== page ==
“I have the means to make myself deadly”

Demonstrably, one thing about the life of the electrical engineer Mark Anthony remains in historical memory. His dates of birth and death don’t seem to be accessible online, but during the years of his floruit, 1909-1911, he is known to history to have been experimenting in New York with what we would now call a radio-controlled drone bomber. About that the online record yields two reprinted newspaper articles. Says Anthony in one of them, from 1909,

This airship of mine
(“Airship to Cross Ocean”)

There are also two 1909 portraits in the Library of Congress’s George Grantham Bain Collection, an archive of news agency photographs. One is captioned “Anthony at transformer,” and it shows a standing man, presumably Anthony, looking down at a table upon which rests a transformer. By analogy with “at bat” or “at the wheel,” the phrase “at transformer” is a dramatis persona in a scene of power and mastery.

The other portrait . . .

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Dark but with a rubbery sheen, the rope-bound object in the background may be what the newspaper article calls “a balloon 22 feet long, with a capacity of 600 cubic feet of gas.” Anthony’s right hand rests on what looks like a compressed-gas cylinder’s hose connection, and it seems to be holding the inflation tube of another balloon, tied off with string. The system looks ready for arming and flight, and the artist who memorialized the event for history bent his name to the masterful arc of the inventor’s shoulder.

A later article about radio control extinguishes the expectation. From Germany in 1911, it reports: “A somewhat similar invention was recently reported from New York, where Mark Anthony, a well-known electrical engineer, offered his device to the United States Government for $125,000. The offer was declined. . . ” But in what Cavafy might have called the days of 1909, an image inflated itself with curves bulging into more curves and then went tense and still, in a waiting phase, at the brink of a moment when the curves might merge, then soar free enclosed in straining rubber, then explode and cause to explode. The balloon, the hat, the nose, and the double beacon of the eyes behind their collimators: all these awaited the unbuttoning of what a poem written in 1911 was to call “My morning coat, my collar mounting firmly to the chin, / My necktie rich and modest, but asserted by a simple pin.”

The unbuttoning didn’t take place in 1909, but the readiness was all. In 1912 Vaslav Nijinsky would fuck the nymph’s veil. Two years after that, the term “blow sky-high” would explode into aeronautical meaning.


Title: Joseph Conrad, The Secret Agent, chapter 4: “I have the means to make myself deadly, but that by itself, you understand, is absolutely nothing in the way of protection. What is effective is the belief those people have in my will to use the means. That’s their impression. It is absolute. Therefore I am deadly.” “Those people” are the police; “the means” is a bomb in the speaker’s breast pocket, with its detonator button in his hand. I visualize a hand looking like Mark Anthony’s.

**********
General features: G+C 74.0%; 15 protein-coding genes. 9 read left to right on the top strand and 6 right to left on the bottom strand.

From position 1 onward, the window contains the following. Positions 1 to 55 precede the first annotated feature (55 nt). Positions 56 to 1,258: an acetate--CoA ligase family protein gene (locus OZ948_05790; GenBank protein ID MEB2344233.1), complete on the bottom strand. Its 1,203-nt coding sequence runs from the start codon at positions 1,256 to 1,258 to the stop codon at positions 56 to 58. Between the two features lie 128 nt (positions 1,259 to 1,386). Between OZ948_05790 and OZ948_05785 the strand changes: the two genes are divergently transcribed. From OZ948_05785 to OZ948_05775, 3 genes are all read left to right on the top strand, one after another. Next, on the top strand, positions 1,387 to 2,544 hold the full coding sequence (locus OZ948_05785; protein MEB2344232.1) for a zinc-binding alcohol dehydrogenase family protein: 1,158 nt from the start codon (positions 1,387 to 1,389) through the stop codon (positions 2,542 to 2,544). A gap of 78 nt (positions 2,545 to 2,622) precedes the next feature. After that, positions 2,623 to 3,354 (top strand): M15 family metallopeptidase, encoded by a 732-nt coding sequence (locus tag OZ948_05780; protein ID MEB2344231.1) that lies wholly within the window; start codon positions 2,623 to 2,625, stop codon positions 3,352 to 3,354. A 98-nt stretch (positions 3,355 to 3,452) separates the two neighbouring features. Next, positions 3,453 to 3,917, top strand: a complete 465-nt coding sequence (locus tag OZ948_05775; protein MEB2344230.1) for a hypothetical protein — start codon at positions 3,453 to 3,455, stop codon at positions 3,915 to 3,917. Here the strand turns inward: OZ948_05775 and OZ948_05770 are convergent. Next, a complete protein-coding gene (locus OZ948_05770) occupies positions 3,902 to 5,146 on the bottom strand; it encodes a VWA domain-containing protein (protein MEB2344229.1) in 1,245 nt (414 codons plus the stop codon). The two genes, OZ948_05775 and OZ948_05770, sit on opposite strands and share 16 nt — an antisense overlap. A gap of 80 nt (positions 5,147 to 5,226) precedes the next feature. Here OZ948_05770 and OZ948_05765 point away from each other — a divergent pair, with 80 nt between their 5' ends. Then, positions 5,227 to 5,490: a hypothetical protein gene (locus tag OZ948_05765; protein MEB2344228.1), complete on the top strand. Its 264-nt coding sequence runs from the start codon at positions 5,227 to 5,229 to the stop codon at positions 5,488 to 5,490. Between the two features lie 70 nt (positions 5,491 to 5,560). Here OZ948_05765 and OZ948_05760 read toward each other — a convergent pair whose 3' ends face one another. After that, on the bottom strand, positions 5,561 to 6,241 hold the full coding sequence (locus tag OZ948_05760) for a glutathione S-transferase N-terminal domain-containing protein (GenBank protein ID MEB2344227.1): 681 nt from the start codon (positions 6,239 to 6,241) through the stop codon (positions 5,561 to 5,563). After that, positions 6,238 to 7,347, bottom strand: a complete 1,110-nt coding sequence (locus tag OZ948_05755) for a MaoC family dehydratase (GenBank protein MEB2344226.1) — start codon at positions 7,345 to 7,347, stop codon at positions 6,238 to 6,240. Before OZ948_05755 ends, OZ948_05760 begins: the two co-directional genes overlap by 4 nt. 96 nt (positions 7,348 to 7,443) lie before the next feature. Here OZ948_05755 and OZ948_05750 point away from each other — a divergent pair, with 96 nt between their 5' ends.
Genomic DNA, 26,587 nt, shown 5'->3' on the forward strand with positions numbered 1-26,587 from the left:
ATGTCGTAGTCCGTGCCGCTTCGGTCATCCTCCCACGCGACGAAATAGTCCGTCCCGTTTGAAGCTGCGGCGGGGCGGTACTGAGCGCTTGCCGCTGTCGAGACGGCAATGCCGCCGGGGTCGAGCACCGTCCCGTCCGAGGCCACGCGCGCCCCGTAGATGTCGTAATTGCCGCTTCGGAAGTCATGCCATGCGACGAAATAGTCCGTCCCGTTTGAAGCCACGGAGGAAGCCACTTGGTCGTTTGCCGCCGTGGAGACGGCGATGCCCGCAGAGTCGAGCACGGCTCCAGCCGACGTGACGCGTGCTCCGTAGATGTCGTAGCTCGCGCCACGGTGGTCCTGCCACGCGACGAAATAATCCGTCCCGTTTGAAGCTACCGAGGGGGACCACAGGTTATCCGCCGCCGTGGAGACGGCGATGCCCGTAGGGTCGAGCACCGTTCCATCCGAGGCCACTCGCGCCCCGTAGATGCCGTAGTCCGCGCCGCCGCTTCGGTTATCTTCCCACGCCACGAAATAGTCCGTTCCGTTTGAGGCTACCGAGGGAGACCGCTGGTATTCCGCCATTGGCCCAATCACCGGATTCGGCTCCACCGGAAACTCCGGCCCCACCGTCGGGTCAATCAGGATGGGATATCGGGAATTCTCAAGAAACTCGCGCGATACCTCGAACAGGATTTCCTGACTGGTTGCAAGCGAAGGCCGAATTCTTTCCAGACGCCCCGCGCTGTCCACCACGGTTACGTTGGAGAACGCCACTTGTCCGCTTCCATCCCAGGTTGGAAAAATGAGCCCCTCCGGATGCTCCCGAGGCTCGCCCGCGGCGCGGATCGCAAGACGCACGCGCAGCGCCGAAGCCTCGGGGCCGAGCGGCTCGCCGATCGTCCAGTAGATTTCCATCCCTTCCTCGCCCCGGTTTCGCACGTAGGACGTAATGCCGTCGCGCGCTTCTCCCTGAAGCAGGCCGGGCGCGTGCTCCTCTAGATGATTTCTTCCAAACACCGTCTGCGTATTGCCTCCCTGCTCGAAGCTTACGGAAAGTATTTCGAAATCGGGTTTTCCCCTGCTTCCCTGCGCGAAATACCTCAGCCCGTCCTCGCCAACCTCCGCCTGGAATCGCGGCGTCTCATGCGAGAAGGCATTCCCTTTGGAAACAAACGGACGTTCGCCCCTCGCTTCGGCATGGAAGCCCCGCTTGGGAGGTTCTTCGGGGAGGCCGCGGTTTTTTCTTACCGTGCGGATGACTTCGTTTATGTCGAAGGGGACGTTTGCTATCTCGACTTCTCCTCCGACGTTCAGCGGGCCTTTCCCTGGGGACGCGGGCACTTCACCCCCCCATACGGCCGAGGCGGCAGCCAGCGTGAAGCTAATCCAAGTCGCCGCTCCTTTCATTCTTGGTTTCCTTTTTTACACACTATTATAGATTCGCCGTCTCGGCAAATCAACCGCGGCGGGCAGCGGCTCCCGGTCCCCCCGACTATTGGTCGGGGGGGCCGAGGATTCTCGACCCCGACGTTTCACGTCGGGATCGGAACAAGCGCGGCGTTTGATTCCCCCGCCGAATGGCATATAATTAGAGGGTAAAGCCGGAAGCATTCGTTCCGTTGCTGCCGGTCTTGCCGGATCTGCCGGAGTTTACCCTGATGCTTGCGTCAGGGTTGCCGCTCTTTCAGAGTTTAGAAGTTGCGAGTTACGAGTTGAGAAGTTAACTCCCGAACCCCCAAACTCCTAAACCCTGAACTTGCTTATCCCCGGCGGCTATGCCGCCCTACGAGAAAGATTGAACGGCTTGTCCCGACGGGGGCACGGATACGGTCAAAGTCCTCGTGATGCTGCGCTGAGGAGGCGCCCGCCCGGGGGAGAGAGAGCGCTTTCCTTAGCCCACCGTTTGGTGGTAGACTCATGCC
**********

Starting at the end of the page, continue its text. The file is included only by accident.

The photographs: http://www.loc.gov/pictures/item/2014683108/
and http://www.loc.gov/pictures/item/2014683107/. Detail restored with Photoshop, using the Topaz AI Clear plug-in.

The newspaper articles:

Cincinnati Enquirer 4 January 1909, page 6:

The_Cincinnati_Enquirer_Mon__Jan_4__1909 cut 2_


Literary Digest, vol. 43 (26 August 1911), pages 313-14:

Literary Digest combined

Hat: comparative immortality

1. Art

Early one April, Vaslav Nijinsky descended in New York. For his atterrisage he was costumed in a fuzzy coat and a furry hat.

A few days later, a New York Times reviewer wasn’t entirely pleased by Nijinsky’s appearance. However, he was prepared to make allowances for the deleterious influence of choreography.

2. On the other hand, real stuff

This judgment on Nijinsky’s suspect grace appeared in the newspaper just below another Russian item. That one began:

The list continued for several more inches. As it rolled down the page, it seemed to grow a voice and a music. The music was a song made of names, and it pulsed with their rhythm like a dancer.

3. Punchline

The year when Nijinsky danced one way and Princess Troubetzkoy danced another was 1916. Within a year from then, the choreography of the ballets russes was changed, onstage and off.

But this color picture from a century afterward depicts an exhibition of Nikolai Roerich’s costumes for a dance that Nijinsky choreographed in 1913: The Rite of Spring.

A girl in a leotard is looking. She is still young, as Nijinsky in his deteriorating photograph is still young. Some hats, it turns out, come from a boutique where moth and rust do not corrupt. Immortal fur, let’s name you the Nijinsky.


The photograph of Nijinsky is in the George Grantham Bain Collection, Library of Congress, http://www.loc.gov/pictures/item/ggb2005021382/. Photoshopped.

The New York Times articles are part of a single column published on April 16, 1916.

The photograph of the Roerich exhibit is at http://www.theritereturnsomaha.org/wp-content/uploads/2012/10/RoerichCostumes_Rite.jpg